The Dark Side

Every person who is intelligent enough to be self-aware, and that is over ninety percent of all people in spite of Fox News and various extreme religions, has a Dark Side that they are aware of.

And most people are sensible enough to show off the Light Side and keep the Dark Side hidden.

Only fools and geniuses reveal the Dark Side and play down the Light.

I consider myself a fool. Decadent poets like Charles Baudelaire and Paul Verlaine are examples of the geniuses.

Baudelaire himself believed that, “The way down is the way out.” Meaning, I suppose, that you can only be at peace with your personal demons at the bottom of the liquor bottle, the sharp end of the cocaine needle, or the grave.

I myself don’t put the demons forward in drinking or taking drugs. And I am definitely not trying to die young. Instead, I grapple with the Dark Side in fiction where I can kill it with a silver bullet, or pull it down into a pit of computer glitches where it will delete itself.

My personal darkness comes from traumatic experiences in my youth and childhood. I was sexually assaulted as a child and kept it secret for years. I grappled with suicidal thoughts and self harm as a teenager.

So, why am I now thinking about the darkness again?

Well, one of my books is in the process of being read and reviewed at this moment. It is the Baby Werewolf, a book in which I take on the darkness of feeling like I am a monster and only worthy to live in darkness. The story reaches its climax with the firing of a silver bullet.

I wish it was as easy as firing a silver bullet to deal with the Dark Side. It is not. I have fired dozens. Some monsters of the mind are purely bulletproof,

Still, some of my best work only comes about due to the Dark Side. And writing about it is the only way I can control the madness.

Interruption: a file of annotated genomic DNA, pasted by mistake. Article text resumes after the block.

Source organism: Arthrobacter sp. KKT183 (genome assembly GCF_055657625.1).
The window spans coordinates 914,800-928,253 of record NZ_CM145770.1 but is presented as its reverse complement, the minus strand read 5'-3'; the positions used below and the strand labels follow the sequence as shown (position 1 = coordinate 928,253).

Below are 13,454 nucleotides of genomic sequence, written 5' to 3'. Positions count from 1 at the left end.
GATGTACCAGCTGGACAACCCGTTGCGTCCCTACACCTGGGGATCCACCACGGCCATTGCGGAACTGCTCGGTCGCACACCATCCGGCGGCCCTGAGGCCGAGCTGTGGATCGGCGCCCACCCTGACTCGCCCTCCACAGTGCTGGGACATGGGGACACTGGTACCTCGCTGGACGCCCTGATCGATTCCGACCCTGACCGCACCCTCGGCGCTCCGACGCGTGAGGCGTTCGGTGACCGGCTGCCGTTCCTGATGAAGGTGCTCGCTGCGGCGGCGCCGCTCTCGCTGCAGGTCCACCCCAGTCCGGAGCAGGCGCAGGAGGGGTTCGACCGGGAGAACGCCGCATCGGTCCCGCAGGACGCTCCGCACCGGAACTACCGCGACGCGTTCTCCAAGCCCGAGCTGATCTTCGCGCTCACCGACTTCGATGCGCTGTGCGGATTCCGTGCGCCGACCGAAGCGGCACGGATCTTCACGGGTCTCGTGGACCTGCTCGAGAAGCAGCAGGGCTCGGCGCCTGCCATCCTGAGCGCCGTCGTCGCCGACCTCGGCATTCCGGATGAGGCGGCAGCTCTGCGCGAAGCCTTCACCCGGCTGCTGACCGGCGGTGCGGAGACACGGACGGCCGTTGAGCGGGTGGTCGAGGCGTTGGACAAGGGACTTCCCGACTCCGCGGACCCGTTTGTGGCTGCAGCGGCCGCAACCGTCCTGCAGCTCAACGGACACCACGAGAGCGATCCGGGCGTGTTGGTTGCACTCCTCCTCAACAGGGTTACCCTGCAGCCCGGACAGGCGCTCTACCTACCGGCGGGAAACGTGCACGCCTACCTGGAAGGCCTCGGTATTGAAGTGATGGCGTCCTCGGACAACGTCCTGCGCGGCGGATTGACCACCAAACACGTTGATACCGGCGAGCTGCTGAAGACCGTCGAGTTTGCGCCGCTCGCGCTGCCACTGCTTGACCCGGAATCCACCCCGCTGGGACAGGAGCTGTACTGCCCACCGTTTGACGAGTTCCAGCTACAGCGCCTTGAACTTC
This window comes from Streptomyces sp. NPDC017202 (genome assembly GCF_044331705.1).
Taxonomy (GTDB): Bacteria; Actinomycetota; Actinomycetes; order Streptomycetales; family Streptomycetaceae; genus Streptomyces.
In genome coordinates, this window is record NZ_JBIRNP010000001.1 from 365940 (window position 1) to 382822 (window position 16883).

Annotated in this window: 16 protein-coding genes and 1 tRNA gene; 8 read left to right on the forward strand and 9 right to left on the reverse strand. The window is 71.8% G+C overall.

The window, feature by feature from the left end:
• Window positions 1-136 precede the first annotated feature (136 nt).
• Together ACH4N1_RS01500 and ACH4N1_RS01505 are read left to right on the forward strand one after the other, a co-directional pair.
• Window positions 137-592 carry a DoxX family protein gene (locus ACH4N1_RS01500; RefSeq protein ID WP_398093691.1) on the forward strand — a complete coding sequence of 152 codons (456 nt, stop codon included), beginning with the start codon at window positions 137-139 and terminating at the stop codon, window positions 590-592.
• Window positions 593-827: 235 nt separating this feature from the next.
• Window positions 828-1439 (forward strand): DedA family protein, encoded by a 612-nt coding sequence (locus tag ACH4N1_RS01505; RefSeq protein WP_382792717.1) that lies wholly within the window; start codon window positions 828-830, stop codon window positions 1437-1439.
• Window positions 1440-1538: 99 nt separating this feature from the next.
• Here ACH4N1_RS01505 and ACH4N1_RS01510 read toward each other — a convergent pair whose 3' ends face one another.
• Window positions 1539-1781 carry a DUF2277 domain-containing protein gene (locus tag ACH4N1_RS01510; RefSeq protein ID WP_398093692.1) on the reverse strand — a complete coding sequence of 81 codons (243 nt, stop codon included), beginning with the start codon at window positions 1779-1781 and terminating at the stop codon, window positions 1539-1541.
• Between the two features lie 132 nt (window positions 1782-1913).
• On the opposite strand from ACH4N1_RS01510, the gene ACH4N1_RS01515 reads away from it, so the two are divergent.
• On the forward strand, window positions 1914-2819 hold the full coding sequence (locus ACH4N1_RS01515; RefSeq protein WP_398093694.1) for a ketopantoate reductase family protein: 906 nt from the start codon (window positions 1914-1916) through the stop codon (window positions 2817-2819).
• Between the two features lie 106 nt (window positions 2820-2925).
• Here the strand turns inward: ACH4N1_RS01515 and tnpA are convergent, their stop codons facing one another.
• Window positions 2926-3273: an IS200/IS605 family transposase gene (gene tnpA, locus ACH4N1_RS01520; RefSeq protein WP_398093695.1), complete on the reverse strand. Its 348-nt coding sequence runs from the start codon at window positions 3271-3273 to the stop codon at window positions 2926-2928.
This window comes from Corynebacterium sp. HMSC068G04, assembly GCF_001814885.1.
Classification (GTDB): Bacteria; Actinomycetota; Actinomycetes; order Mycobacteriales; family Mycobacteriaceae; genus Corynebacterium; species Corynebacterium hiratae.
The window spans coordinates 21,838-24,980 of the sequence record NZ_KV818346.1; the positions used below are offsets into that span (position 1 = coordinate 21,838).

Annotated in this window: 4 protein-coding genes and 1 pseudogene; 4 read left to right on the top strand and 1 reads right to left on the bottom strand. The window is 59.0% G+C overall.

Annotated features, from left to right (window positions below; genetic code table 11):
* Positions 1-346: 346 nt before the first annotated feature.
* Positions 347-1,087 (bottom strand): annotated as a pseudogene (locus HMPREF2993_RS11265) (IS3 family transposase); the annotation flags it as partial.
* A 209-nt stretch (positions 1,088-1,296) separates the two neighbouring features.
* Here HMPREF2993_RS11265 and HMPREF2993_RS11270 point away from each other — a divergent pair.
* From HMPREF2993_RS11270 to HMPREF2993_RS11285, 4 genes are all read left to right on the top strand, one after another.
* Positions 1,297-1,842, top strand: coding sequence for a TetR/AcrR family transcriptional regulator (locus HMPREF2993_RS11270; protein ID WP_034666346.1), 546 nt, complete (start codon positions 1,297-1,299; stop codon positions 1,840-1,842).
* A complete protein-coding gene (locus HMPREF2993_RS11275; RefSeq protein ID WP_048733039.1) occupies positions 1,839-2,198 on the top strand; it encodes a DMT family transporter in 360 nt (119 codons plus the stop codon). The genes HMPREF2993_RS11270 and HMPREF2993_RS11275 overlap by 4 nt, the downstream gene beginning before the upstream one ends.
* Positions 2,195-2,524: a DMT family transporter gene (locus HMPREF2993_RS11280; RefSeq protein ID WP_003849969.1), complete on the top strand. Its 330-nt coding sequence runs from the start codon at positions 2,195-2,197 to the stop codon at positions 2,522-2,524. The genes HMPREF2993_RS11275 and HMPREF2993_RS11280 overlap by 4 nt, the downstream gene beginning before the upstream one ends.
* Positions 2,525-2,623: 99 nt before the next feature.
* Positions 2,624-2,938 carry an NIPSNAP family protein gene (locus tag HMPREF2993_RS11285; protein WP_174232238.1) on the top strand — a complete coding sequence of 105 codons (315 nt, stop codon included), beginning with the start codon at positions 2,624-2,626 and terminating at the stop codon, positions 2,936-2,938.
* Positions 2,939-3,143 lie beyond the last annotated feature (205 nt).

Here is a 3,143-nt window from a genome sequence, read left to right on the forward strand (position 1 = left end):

Filed under autobiography, monsters, novel writing

2 responses to “The Dark Side

  1. I think everyone has their inner demons. Some demons are worse than others.

    Sometimes the best thing to do is give those demons a sandbox to come out to play. Other times, when a demon rears it’s head my strategy is to involve myself in something unrelated that keeps my mind completely occupied. Over time it becomes less insistent and less emotional. Then I can talk things out with a therapist or someone else who might understand. Yielding to the demon and letting it take over only encourages it.

    Demons have a lot of energy. If you can harness it for something both nondestructive and useful, You have a powerful resource at hand.

  2. My demon died of a heart attack several years ago. But what he did to me when I was ten is something that I overcame even before that. I am at peace with the demons that once were inside of me. What remains of my dark side is the wisdom of Baudelaire, that the way out is the way down. I live in poetry, though I am one of the worst poets who ever wrote a verse.

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